Italy boasted record levels of growth in 2017. Exports grew by 7.4 percent, valued at a total of about 450 billion euros. The leading exports were in technology-intensive sectors like the automotive industry, pharmaceuticals, and machines. This high growth, the highest since before the Eurozone financial crisis, comes a year after Michele Scannavini was named President of the Italian Trade Promotion Agency (ITA) in mid-2016. His mission: to promote the internationalisation of Italian companies by driving Italian exports.
“Export has been, in the latest years, the key driving force for Italian GDP growth. Actually, if we exclude 2017, where we also have seen some good signs in internal consumption and on investment, it has been the only real growing factor,” said Scannavini. “So export is vital for the Italian economy and the Italian Trade Agency is there to support Italian companies to export more products abroad.”
Scannavini joined the ITA after more than 30 years in the private sector in multiple international markets, including the United States and France, with a plan to use digitisation to boost Italian exports. This is especially true with regard to e-commerce, as Italy currently represents just one percent of the total value of global e-commerce.
Painting a picture of the digital landscape, Scannavini explained, “Digital is not the cherry on the cake anymore; it is the cake on which you have to put the cherry.”
He cited the 2017 export figures – which showed the biggest growth in technology-intensive industries – in support of his leadership plan. Scannavini wants to use the “excellent technology” that Italian companies already have and communicate that to the international market. At the same time, Scannavini admitted that in digital commerce, Italy is late to the game; but that does not mean it cannot catch up.
This year ITA implemented a three-pillar strategy to get Italy up to speed on e-commerce: training, agreements with e-retailers around the world, and multi-channel activity (that is, making sure digital and e-commerce are integrated with any kind of promotional activity). The ITA announced its first agreement under this strategy at the end of 2017 with Yoox Net-A-Porter, an Italian online fashion retailer. The plan is to work with Yoox Net-A-Porter to support more than 100 small Italian fashion companies in presenting and selling their products in China and the United States. The ITA is also currently in talks with Chinese online retailer giant Alibaba.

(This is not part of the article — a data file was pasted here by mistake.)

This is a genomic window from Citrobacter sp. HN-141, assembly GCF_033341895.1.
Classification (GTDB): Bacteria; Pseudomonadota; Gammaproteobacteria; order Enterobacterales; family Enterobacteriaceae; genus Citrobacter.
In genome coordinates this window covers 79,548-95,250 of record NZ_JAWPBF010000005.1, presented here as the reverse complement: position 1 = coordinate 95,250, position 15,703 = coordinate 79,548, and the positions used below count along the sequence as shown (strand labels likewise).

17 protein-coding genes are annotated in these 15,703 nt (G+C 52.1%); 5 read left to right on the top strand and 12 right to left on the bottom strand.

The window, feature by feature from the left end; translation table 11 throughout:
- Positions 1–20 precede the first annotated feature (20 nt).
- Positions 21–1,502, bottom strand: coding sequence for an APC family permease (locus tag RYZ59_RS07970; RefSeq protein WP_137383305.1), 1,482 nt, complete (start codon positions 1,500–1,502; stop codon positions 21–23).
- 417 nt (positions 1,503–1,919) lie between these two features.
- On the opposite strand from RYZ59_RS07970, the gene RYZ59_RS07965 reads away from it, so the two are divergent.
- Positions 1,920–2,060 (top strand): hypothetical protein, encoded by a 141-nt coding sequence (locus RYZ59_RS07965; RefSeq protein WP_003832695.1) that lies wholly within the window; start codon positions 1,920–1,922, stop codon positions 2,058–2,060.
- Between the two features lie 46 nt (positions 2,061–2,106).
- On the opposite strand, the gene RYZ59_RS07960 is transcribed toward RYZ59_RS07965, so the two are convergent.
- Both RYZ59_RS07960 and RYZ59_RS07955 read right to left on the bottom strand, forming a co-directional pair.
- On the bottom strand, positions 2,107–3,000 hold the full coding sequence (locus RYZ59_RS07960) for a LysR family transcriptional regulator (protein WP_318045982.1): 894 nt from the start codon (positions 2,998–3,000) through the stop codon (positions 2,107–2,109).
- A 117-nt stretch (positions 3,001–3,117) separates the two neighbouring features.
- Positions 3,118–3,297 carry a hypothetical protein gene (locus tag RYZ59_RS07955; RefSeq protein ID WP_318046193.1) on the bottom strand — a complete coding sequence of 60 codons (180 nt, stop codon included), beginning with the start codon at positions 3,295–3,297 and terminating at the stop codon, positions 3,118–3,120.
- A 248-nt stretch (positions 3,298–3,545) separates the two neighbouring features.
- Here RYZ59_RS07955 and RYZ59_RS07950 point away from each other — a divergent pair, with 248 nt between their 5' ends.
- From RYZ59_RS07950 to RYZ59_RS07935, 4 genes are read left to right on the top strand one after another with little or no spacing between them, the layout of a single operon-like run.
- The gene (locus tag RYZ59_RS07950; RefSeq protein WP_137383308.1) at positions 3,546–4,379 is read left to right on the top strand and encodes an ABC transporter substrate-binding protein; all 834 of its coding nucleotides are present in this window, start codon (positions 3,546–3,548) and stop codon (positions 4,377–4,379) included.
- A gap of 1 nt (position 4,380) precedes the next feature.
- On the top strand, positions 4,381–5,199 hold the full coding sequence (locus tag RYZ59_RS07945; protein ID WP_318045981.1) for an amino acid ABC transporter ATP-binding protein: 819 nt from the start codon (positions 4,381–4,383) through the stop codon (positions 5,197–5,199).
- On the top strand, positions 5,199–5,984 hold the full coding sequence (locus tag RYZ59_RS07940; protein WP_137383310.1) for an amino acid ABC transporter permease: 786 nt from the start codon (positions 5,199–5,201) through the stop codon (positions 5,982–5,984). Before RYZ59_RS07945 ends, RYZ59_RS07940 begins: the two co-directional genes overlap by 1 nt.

The key to Italy’s future success is that it already produces established, high-quality products. The ITA’s job is to market them to the world. The Italian fashion industry, for example, is a main way of promoting “Made in Italy.” Scannavini explained, “It [the fashion industry] can be a showcase of the Italian way of doing business related to the creativity, related to the attention to detail, related also to the business model made of districts with strong competence and knowledge related to specific industries.” That’s why the Italian government, through the ITA, is investing €28 million in the Italian fashion sector for 2018 to boost exports. This will add further growth to an already robust market, as Italy is currently the world’s second largest exporter of apparel, with more than 400,000 employees and 47,000 companies working in the textile-clothing sector.
Bolstering this type of investment, the Italian Ministry of Economic Development launched its Industrial National Plan 4.0 (Industry 4.0) in 2016, just after Scannavini became ITA President, to generate money for technology research and innovation. It has translated into a huge increase in investments – about 80 billion euros in 2017 alone. Scannavini is a supporter. “Italy is very competitive in what we can call low to mid technology; it was not in the high technology sector. … the famous plan Industry 4.0 is really bound to increase competitiveness in this area,” he said.
Again, the key is that – despite trailing the leaders in the high tech sector – the country is actively taking steps to be at the forefront of high tech in the future – a move that is sure to boost its economy. At the same time, Italy is already the second biggest manufacturer in Europe, and among just five countries worldwide with a manufacturing trade surplus nearing €100 billion. It is the third largest exporter of flexible manufacturing technology, including robotics, with about €7.7 billion in Italian exports to the U.S. alone.
“The advantages [of investing in Italy] are clear,” said Scannavini. “Geographic position … a very good level of infrastructure, highways, railways, energy, telecom, and so on and so forth … high quality at a very competitive price … a system of incentives today to attract investors … And I should say also the idea to come and work and live in Italy is pretty attractive. For the Italian lifestyle, for the quality of life.”
Addressing investor concern about instability in Italian politics, Scannavini turned the tables, saying, “instability is a kind of a stable factor now in Italy and it is because the basics are very strong. The basics are very solid so there is no change of government that can undermine Italy’s ability to develop business and to make investments fruitful and with good returns.”
It is clear that Italian companies in the export business will be able to weather any storm that comes their way as long as the ITA is holding Italy’s door open for trade on the international market.